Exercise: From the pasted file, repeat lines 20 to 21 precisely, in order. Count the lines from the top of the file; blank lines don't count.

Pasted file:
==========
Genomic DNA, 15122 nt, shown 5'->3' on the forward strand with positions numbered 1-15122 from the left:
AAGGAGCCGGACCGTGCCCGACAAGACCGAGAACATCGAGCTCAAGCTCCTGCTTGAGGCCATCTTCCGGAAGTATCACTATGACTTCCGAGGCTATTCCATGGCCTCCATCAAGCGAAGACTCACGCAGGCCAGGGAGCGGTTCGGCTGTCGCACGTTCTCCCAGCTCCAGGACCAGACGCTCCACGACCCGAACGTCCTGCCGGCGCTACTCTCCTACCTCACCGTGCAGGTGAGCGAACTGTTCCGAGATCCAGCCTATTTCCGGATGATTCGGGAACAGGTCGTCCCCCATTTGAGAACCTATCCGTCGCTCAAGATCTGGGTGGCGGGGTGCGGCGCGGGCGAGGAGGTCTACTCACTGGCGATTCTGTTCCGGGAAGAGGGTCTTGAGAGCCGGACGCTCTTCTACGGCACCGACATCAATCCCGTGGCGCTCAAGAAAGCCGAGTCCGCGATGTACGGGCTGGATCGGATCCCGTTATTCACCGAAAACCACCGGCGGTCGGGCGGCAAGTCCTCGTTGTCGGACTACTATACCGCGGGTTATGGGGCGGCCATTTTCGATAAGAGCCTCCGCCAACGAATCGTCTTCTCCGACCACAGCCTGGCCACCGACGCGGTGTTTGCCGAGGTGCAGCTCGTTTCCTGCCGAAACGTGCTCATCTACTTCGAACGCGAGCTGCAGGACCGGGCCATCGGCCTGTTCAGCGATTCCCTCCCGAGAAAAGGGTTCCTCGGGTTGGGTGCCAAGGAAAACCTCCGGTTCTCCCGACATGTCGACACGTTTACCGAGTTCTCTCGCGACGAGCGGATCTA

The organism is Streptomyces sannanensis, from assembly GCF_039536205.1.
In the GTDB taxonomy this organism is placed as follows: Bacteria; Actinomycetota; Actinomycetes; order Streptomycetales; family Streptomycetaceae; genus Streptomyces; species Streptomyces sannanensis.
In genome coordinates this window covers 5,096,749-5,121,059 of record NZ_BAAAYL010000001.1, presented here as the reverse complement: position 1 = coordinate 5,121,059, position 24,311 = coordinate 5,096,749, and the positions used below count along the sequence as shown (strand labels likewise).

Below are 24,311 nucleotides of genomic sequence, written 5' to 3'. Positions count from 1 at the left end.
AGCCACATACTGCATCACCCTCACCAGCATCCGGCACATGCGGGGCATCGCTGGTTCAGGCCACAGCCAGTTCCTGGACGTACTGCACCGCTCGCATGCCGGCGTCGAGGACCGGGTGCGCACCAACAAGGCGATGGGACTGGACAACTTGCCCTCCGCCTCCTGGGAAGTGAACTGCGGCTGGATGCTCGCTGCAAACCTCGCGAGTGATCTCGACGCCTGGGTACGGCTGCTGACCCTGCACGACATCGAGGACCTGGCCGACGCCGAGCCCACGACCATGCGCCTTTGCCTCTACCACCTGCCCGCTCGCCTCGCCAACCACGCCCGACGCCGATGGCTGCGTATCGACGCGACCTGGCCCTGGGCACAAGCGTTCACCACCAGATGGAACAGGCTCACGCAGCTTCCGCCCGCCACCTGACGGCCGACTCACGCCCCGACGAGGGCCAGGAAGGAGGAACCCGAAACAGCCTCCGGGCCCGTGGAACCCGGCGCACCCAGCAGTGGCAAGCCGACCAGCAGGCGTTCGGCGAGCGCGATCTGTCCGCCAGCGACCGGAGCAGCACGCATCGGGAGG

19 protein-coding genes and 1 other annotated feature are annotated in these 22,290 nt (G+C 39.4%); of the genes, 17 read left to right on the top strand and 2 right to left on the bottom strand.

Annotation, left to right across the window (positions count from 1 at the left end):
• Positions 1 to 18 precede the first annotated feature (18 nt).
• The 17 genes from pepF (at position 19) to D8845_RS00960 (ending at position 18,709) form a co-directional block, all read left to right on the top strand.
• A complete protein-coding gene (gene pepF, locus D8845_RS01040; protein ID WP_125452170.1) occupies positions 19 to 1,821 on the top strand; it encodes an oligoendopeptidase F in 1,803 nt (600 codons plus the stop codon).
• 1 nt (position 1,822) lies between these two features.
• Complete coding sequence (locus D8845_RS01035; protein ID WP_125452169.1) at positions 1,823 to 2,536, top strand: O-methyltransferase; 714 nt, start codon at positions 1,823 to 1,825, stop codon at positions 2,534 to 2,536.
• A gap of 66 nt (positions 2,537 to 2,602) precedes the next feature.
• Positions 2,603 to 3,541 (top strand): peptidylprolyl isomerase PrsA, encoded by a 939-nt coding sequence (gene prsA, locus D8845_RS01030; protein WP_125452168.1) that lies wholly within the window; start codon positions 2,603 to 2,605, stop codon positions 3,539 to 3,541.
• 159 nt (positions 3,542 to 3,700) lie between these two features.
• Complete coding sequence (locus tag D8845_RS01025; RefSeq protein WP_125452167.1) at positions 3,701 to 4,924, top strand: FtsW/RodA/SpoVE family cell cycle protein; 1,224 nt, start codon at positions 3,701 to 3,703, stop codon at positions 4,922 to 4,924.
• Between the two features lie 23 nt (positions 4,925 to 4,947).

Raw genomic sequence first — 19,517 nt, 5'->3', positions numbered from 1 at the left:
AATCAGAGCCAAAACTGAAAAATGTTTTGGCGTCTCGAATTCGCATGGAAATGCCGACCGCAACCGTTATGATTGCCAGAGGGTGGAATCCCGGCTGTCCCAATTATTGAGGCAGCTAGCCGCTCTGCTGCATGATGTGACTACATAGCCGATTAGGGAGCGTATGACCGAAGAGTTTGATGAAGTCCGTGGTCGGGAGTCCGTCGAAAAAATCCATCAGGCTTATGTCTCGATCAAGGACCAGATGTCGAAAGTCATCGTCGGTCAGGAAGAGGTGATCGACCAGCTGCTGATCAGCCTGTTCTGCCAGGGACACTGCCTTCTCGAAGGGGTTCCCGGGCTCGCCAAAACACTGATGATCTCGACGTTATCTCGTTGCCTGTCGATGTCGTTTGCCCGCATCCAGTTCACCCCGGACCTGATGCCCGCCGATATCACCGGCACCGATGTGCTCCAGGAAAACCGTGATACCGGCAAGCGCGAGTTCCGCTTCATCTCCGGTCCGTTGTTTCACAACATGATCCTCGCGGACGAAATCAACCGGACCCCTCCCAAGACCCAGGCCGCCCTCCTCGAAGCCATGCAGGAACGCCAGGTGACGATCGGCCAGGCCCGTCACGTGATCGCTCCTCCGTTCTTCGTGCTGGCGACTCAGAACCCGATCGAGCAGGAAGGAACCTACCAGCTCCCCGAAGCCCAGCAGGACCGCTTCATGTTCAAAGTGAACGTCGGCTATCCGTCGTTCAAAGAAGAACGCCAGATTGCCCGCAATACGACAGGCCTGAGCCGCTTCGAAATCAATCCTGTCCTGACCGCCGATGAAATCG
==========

Raw genomic sequence first — 19,517 nt, 5'->3', positions numbered from 1 at the left:
AATCAGAGCCAAAACTGAAAAATGTTTTGGCGTCTCGAATTCGCATGGAAATGCCGACCGCAACCGTTATGATTGCCAGAGGGTGGAATCCCGGCTGTCCCAATTATTGAGGCAGCTAGCCGCTCTGCTGCATGATGTGACTACATAGCCGATTAGGGAGCGTATGACCGAAGAGTTTGATGAAGTCCGTGGTCGGGAGTCCGTCGAAAAAATCCATCAGGCTTATGTCTCGATCAAGGACCAGATGTCGAAAGTCATCGTCGGTCAGGAAGAGGTGATCGACCAGCTGCTGATCAGCCTGTTCTGCCAGGGACACTGCCTTCTCGAAGGGGTTCCCGGGCTCGCCAAAACACTGATGATCTCGACGTTATCTCGTTGCCTGTCGATGTCGTTTGCCCGCATCCAGTTCACCCCGGACCTGATGCCCGCCGATATCACCGGCACCGATGTGCTCCAGGAAAACCGTGATACCGGCAAGCGCGAGTTCCGCTTCATCTCCGGTCCGTTGTTTCACAACATGATCCTCGCGGACGAAATCAACCGGACCCCTCCCAAGACCCAGGCCGCCCTCCTCGAAGCCATGCAGGAACGCCAGGTGACGATCGGCCAGGCCCGTCACGTGATCGCTCCTCCGTTCTTCGTGCTGGCGACTCAGAACCCGATCGAGCAGGAAGGAACCTACCAGCTCCCCGAAGCCCAGCAGGACCGCTTCATGTTCAAAGTGAACGTCGGCTATCCGTCGTTCAAAGAAGAACGCCAGATTGCCCGCAATACGACAGGCCTGAGCCGCTTCGAAATCAATCCTGTCCTGACCGCCGATGAAATCG